In Harris Theater debut, Ragamala Dance shows the metaphor and mythology in a board game — and is pure fun to watch.
Lauren Warnecke, Chicago Tribune
January 12, 2019
Founded in 1992, the Twin Cities-based Ragamala Dance Company made its Harris Theater debut Friday with the company’s 25th anniversary performance “Written in Water.” The hour-long work is a multi-disciplinary Bharatanatyam dance blending cultural traditions from India, Iraq and the United States, in an effort to explore the journey toward self-actualization.
The concept of the piece began with mother-daughter co-artistic directors Ranee and Aparna Ramaswamy using Paramapadam, an ancient Indian board game, as a framework for moving about the stage. Paramapadam is considered the precursor to Snakes and Ladders (later marketed in the West by Milton Bradley as Chutes and Ladders), often played — as Ranee explained in Friday’s post-performance discussion — during religious fasts to teach Hindu mythology and distract from the discomforts of fasting.
In the game, players move their pieces across a board of 100 squares, gaining progress by ascending ladders, or losing ground if a player ends his or her turn on a snake. The metaphor is the journey toward spiritual ascension, with ladders representing the virtues and snakes serving as temptations and vice. Stunning projections form the squares of the game board on the Harris Theater stage — best viewed from further back in the house – while the dancers’ winding floor patterns were developed by playing hundreds of games of Paramapadam in which they were the life-sized pieces set on a game board.
It is due to the influence of daughter Aparna Ramaswamy that Ragamala Dance has more recently turned to ancient texts and philosophy to support its artistic work, and “Written in Water” is deeply layered with Hindu and Sufi allegories, namely the 12th century “Conference of the Birds,” and “Ksheerabthi Madanam,” from Hindu mythology. The latter, translating to “the churning of the seven seas,” aligns with the seven valleys traversed in “The Conference of the Birds.”
In each case, the pinnacle of these journeys is transcendence as one navigates one’s interactions with good and evil, with the hopes of consorting with the divine — further paralleled, though perhaps unintentionally, by the snakes and apples in the Judeo-Christian story of Adam and Eve in the Garden of Eden, or even Maslow’s hierarchy of needs.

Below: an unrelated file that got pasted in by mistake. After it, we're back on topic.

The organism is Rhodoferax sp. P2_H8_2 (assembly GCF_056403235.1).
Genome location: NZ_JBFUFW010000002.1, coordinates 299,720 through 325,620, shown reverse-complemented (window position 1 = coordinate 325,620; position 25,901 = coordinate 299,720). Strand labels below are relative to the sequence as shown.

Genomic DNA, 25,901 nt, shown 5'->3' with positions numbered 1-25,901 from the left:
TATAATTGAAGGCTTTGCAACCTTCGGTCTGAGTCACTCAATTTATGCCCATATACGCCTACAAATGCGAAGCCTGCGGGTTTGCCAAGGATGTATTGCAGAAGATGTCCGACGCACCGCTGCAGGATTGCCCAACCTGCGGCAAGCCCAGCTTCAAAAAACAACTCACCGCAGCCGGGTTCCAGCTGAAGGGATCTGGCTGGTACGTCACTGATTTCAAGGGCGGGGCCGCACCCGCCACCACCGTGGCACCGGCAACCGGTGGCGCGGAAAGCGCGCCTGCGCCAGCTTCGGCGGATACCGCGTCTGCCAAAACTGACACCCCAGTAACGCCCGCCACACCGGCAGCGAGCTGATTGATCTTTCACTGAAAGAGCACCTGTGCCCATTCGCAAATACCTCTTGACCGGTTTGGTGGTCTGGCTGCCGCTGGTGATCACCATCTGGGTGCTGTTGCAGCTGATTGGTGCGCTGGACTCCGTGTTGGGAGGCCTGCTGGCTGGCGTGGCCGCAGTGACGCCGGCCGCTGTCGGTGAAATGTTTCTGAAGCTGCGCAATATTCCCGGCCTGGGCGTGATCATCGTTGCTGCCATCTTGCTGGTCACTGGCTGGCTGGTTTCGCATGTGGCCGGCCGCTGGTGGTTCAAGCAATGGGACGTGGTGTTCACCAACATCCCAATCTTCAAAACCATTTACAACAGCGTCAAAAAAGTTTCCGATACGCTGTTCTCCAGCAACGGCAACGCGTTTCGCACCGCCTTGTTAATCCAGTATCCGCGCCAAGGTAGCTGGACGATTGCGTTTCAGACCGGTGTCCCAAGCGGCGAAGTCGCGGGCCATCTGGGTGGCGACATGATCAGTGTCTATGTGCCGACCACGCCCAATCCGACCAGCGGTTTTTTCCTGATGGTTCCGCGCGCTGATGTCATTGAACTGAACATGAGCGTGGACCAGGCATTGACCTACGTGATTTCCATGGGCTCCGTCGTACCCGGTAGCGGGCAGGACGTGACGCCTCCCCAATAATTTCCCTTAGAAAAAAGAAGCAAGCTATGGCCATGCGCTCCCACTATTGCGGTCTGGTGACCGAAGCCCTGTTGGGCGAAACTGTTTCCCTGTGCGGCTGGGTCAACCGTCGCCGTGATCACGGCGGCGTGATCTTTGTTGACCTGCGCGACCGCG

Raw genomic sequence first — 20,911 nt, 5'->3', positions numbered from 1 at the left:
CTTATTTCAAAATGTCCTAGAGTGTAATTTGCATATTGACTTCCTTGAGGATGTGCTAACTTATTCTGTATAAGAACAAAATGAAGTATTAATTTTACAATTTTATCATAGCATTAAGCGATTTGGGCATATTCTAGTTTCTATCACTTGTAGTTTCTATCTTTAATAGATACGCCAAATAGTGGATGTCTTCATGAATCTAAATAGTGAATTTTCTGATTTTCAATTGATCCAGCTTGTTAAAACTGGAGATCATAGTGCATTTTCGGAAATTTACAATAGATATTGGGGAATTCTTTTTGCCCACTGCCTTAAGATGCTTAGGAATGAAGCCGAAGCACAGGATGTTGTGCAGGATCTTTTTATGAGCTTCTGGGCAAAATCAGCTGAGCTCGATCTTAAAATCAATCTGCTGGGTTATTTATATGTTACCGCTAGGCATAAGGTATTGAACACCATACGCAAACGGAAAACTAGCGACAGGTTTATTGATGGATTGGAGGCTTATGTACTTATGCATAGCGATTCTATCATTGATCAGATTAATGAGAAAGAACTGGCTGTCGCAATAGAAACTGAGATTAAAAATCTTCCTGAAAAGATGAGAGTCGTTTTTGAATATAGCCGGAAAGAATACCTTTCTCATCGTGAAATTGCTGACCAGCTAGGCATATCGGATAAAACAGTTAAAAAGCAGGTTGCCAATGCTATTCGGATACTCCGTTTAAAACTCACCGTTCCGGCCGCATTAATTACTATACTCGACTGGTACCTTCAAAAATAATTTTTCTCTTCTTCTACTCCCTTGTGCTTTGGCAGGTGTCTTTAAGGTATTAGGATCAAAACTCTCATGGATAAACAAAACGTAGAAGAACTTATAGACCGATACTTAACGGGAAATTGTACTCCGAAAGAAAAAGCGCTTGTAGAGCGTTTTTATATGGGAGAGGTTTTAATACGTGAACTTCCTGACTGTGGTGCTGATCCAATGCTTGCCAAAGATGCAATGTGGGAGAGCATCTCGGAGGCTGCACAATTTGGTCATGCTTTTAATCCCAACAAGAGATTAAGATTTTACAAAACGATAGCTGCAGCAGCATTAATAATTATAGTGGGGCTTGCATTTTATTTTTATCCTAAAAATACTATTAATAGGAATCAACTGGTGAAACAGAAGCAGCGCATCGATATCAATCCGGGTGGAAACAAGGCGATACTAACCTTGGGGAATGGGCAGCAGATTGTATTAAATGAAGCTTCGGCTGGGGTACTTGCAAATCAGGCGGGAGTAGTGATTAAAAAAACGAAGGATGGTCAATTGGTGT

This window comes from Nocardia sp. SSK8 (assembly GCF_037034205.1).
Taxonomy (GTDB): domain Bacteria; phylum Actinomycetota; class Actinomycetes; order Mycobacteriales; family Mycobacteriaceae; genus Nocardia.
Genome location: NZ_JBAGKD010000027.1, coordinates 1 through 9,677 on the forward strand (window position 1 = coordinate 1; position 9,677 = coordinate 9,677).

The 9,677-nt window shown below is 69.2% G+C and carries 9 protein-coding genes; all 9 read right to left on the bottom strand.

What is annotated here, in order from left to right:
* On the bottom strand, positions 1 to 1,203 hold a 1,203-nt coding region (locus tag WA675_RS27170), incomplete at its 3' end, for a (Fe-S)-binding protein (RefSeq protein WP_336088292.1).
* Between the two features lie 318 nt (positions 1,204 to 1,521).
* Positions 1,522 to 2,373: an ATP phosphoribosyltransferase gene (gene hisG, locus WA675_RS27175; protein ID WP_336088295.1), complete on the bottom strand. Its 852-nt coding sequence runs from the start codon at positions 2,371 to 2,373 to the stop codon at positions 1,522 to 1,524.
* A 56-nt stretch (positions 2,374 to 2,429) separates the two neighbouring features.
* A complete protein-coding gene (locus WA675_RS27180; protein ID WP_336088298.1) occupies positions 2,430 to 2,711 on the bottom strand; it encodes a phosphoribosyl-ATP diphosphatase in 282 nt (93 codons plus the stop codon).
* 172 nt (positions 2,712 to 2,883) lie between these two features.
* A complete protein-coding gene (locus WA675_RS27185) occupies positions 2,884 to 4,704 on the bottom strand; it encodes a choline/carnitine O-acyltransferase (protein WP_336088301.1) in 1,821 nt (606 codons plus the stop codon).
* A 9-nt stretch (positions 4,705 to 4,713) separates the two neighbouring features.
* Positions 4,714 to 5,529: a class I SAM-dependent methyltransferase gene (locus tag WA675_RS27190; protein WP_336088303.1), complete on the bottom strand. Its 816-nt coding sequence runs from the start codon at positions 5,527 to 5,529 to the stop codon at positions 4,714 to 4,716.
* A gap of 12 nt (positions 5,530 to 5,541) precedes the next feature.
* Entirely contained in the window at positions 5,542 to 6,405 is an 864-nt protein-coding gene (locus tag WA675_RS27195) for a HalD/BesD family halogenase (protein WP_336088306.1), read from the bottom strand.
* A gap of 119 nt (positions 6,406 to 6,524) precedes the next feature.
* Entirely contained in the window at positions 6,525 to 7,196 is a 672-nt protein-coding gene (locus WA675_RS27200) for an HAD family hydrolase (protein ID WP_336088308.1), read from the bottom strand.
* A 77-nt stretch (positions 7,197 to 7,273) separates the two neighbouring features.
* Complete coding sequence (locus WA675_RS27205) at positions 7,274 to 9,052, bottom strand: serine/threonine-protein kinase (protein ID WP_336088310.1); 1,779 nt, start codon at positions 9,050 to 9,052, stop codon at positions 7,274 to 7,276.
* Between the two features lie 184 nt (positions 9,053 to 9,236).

Whimsical illustrations by cartoonist V. Keshav are projected onto a panel covering the quarter of the stage behind a group of five musicians, tracking with each of the “Conference’s” seven valleys, and it’s the music that really unpacks the congruencies between Indian, Iraqi and American traditions.
Sufi music originating from Persia is, to my knowledge, rarely heard in concert settings such as that of the Harris Theater — Chicago audiences may be more familiar with the sounds of India given the wide variety of Bharatanatyam presented on concert stages here. So what a treat that composers Amir ElSaffar and Prema Ramamurthy have exquisitely, painstakingly layered Sufi musical modes with Carnatic music originating from Southern India (the birthplace of classical Bharatanatyam). ElSaffar and Ramaurthy took approximately three years to develop a score which blends musical traditions that could take a lifetime to fully comprehend.
Accompanying the five dancers, ElSaffar plays santur, a large dulcimer struck with hammers. He also sings, as does Preethy Mahesh, and Ramanathan Kalairasan plays violin. Additional Carnatic instrumentation includes Rohan Krishnamurthy on mridangam, a percussion instrument sounding similar to tabla, and rhythmic recitations called nattuvangam by Kasi Aysola. Further, to this fascinating combination of musical modes ElSaffar adds the distinctly American sound of trumpet, but improvises within Middle Eastern scales and chords. None of this brilliant melding of cultures feels forced or out of place, as how the evolution of today’s society brings cultures together to harmonize — literally and figuratively.
The dancing is more distinctly Bharatanatyam in look and feel, with the dancers’ movement so crisp and precise that even the tiniest flick of a finger is crystal clear from midway back at the Harris. As the matriarch, Ranee is often smartly placed at the center of the group, flanked by her daughters and dancers Tamara Nadel and Jessica Fiala.
It may or may not be an important observation that the cast is entirely female, while Keshav’s illustrations of the story are likely to be interpreted as masculine-oriented. I’ve often found the women’s roles in classical Bharatanatyam to be that of the doting wife, or the longing lover. Contemporary Indian dance, however, has sought to radically change this; by these five women dancing as the protagonists in these ancient stories, “Written in Water” feels satisfyingly akin to this trend.
And while even a surface-level understanding of “Written in Water’s” embedded intellectualism deepens one’s appreciation for it, coursework in Hindu and Sufi philosophy aren’t pre-requisites to enjoying this work. What I mean is: “Written in Water” is not so heady that it evades entertainment, and those of us with no knowledge at all about the cultural and philosophical nuances at play can simply sit back and take in a wholly magnificent piece of live art. Like watching a great film in a language you don’t speak, “Written in Water’s” music is toe-tapping, the context clues universal and the visual atmosphere intoxicating, no matter your background.